This paper discusses patterns of collective violence under democratic rule. Two decades ago, when Nigerians welcomed the transition to civilian government, the change of regime arrived with a promise of broader representation – through elections, civic voice, and adaptable federalism.
Yet the country has seen an escalating trend of inter-group and anti-state violence, including the emergence of two large insurgencies. At least 70,000 Nigerians have been killed in these conflicts.
This raises a central dilemma: Why has democracy been accompanied by growing polarisation and conflict? Why have mechanisms of political incorporation failed so conspicuously?
Despite the prospective openings offered by democratisation, political reforms have manifestly failed to assuage distributive pressures or contentious identities, yielding a more violent political landscape. The study (discussed in the book) seeks to understand the complex patterns of violence across this diverse country.
Episodes of strife are seen across the territory, yet intensive conflicts have been concentrated in only a few areas and complexes, with very different social and economic attributes. What accounts for the timing and location of large-scale collective violence?
In this account, patterns of collective violence are broadly framed as a problem of incorporation under an electoral regime. Conflict is more particularly explained by the interaction of three factors: POLITICAL EXCLUSION, ELITE AUTHORITY, and STATE VIOLENCE.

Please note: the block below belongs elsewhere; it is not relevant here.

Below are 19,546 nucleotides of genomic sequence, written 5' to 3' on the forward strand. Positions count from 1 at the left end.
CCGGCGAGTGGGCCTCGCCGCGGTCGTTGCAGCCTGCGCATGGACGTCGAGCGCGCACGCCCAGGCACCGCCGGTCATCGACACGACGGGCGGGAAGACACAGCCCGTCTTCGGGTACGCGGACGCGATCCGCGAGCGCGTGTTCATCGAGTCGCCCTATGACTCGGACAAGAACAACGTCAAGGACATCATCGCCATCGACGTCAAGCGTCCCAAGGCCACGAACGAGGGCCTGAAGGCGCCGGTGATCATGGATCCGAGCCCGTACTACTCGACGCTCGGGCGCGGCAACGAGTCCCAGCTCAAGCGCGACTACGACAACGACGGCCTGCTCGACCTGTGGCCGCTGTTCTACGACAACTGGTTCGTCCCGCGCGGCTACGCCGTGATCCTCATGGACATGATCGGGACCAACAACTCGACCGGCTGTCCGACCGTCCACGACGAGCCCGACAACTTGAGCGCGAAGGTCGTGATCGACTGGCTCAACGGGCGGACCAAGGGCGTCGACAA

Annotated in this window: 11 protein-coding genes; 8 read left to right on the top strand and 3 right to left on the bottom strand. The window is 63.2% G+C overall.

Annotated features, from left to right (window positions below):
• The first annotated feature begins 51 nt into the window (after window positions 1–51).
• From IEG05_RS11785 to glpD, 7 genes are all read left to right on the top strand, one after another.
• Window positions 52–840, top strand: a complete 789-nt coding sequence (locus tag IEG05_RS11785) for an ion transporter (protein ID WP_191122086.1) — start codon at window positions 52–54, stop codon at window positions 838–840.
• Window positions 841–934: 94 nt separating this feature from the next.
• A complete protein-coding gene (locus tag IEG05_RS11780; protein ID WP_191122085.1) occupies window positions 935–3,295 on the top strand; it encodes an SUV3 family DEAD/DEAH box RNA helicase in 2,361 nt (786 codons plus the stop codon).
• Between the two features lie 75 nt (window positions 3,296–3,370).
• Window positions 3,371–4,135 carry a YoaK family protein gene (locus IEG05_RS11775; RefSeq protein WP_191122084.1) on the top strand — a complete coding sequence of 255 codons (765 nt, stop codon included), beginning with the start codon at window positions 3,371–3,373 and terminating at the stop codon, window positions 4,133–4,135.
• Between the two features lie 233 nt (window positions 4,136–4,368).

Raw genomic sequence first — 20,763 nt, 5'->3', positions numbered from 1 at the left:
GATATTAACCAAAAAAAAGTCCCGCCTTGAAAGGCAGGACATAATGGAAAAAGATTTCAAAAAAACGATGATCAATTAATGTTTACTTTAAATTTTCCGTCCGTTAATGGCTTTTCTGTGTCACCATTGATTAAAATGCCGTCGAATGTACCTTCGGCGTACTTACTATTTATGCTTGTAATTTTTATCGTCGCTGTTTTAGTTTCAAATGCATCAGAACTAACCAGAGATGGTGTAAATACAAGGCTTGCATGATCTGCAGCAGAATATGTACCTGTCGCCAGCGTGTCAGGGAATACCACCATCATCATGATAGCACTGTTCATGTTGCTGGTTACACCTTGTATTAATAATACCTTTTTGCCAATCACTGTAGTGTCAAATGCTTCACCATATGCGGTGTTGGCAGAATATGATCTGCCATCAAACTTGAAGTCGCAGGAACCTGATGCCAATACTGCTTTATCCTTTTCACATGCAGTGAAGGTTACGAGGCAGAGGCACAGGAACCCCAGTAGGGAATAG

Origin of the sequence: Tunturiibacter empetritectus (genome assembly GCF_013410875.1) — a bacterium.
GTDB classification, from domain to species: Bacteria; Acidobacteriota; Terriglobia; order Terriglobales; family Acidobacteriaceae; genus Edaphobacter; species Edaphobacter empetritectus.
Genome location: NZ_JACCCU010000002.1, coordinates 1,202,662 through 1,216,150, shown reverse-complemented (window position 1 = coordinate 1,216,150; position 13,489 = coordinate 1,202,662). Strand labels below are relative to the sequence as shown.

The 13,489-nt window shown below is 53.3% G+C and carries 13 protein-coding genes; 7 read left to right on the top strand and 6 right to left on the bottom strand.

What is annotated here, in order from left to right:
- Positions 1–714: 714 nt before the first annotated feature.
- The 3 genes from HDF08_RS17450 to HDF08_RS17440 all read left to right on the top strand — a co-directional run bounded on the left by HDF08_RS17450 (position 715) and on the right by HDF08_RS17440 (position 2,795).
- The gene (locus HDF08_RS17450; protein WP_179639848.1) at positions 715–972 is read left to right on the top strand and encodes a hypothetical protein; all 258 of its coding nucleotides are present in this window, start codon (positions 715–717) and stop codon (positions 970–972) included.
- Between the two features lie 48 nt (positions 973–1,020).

Conflict has been most acute in areas where sectional groups have not perceived meaningful representation or economic opportunities, notably communities at the margins of the inter-group social compact that framed the post-independent Nigerian state.
Violence has also arisen in areas where secondary elites lack the influence to effectively bargain for distributive gains, and where youth have become alienated from traditional authorities.
In circumstances of marginality and dissension, provocative actions by state security forces have radicalized groups and escalated conflict.
Join the author, Prof. Peter Lewis (SAIS, Johns Hopkins University) and Dr. Okey Ikechukwu, mni to discuss this issue raised in the forthcoming book. Wednesday, May 22, 2019 at 5 Kikuyu Close, off Nairobi street, Wuse 2, Abuja from 4:00-6:00pm.
Live streaming of the discourse will start at 4:00pm prompt on http://www.facebook.com/NextierSPD